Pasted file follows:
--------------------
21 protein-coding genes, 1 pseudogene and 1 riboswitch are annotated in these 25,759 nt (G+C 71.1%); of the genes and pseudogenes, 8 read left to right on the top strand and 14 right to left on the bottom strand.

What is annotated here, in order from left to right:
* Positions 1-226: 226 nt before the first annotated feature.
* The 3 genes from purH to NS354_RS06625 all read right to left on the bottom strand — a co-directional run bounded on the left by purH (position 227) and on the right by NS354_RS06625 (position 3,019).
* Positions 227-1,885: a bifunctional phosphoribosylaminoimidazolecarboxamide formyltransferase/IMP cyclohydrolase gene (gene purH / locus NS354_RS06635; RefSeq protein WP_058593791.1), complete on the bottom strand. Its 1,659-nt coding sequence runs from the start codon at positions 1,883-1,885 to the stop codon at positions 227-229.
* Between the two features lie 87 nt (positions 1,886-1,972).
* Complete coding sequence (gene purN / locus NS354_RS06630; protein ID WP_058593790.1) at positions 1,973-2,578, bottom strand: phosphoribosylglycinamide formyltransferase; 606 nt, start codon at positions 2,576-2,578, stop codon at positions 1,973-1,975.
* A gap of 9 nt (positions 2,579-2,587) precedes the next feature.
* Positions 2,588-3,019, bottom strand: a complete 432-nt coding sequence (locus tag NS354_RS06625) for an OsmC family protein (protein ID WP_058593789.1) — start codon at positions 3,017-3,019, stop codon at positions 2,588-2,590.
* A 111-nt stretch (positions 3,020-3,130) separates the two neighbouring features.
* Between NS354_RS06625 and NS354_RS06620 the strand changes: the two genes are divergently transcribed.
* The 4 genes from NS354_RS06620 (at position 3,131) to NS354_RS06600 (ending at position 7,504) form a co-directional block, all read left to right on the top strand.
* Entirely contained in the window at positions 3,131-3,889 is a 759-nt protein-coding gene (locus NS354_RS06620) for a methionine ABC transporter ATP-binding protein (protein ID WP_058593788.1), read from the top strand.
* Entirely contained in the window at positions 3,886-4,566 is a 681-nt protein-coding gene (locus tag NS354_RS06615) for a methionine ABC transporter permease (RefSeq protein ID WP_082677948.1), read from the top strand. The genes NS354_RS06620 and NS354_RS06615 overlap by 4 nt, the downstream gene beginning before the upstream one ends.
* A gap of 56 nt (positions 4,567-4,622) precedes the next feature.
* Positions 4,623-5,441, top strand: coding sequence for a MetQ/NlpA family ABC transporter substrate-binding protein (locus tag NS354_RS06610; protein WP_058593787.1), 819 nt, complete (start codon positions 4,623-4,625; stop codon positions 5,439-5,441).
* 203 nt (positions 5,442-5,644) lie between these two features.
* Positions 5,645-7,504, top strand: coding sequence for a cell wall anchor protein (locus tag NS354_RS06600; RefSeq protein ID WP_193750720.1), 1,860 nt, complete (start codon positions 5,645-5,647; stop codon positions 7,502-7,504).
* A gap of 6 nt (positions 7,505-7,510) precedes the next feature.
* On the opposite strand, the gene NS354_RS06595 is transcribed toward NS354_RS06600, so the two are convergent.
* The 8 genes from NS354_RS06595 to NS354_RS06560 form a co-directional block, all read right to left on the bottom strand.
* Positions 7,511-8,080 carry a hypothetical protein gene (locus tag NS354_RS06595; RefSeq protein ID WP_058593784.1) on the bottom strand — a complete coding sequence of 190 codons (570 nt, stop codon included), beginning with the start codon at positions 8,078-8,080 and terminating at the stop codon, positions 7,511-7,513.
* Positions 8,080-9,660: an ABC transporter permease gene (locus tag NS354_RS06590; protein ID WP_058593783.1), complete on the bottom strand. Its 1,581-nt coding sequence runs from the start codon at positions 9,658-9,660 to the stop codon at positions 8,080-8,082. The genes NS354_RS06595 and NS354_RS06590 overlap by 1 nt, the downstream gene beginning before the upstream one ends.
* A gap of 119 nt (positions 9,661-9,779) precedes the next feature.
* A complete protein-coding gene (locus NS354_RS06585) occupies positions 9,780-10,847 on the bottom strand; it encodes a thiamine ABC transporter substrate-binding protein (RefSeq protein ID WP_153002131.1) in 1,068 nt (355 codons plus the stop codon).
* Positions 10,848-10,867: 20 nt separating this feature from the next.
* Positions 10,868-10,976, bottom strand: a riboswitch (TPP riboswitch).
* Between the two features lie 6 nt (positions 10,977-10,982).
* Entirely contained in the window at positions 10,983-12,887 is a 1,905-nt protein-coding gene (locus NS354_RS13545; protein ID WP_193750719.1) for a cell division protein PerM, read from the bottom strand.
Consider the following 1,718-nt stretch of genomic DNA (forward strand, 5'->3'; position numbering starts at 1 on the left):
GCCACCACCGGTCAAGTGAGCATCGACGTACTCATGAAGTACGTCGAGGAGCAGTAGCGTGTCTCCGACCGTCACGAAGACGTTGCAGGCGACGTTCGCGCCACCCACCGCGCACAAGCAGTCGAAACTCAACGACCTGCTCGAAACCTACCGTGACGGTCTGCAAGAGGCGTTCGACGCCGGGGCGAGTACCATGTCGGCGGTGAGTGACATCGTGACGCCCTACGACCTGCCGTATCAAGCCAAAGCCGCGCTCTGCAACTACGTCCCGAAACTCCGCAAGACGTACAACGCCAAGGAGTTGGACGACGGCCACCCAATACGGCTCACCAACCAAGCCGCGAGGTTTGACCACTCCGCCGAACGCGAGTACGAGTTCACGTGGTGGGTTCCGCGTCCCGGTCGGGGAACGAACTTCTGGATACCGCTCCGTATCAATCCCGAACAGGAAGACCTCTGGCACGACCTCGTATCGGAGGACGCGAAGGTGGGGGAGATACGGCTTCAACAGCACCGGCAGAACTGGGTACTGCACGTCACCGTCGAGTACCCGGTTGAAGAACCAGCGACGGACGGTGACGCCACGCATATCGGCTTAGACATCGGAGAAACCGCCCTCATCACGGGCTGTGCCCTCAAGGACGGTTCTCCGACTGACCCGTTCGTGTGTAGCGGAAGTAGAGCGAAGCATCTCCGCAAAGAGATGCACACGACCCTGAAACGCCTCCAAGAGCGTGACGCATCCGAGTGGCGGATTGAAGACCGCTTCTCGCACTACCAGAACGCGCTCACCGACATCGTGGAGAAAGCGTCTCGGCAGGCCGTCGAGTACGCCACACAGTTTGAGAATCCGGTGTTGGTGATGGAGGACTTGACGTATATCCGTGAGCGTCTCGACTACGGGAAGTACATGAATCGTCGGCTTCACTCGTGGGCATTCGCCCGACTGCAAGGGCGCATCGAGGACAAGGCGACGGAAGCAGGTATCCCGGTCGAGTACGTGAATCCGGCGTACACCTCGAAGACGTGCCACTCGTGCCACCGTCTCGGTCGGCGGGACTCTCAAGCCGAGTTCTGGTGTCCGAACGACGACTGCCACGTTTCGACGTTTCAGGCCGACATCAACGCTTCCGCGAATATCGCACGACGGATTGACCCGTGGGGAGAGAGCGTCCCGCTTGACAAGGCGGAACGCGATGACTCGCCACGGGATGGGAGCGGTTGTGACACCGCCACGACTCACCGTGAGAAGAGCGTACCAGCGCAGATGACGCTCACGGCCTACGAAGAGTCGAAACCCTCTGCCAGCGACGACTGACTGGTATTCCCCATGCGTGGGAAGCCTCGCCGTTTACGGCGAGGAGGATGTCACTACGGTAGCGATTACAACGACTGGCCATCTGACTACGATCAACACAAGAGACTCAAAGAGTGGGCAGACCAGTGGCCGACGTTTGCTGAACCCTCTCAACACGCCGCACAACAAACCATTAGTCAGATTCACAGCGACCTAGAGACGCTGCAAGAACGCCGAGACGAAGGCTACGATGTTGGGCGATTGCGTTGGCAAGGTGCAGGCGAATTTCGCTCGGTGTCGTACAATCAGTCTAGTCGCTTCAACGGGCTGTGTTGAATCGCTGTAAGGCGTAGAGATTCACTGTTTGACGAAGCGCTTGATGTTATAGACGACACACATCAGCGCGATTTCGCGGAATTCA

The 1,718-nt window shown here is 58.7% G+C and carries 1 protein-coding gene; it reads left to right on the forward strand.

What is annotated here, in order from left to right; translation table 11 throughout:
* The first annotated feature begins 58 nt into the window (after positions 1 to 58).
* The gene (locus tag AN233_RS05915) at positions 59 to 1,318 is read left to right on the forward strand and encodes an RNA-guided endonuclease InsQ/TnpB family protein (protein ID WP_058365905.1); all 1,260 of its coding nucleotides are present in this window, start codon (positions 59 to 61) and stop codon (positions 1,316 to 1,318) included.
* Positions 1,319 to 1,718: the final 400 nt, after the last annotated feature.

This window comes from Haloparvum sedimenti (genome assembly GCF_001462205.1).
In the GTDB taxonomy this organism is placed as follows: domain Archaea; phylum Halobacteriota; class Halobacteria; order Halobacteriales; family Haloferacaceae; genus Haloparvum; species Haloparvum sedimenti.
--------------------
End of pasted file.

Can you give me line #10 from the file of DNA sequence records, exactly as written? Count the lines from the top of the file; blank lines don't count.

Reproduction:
* A 111-nt stretch (positions 3,020-3,130) separates the two neighbouring features.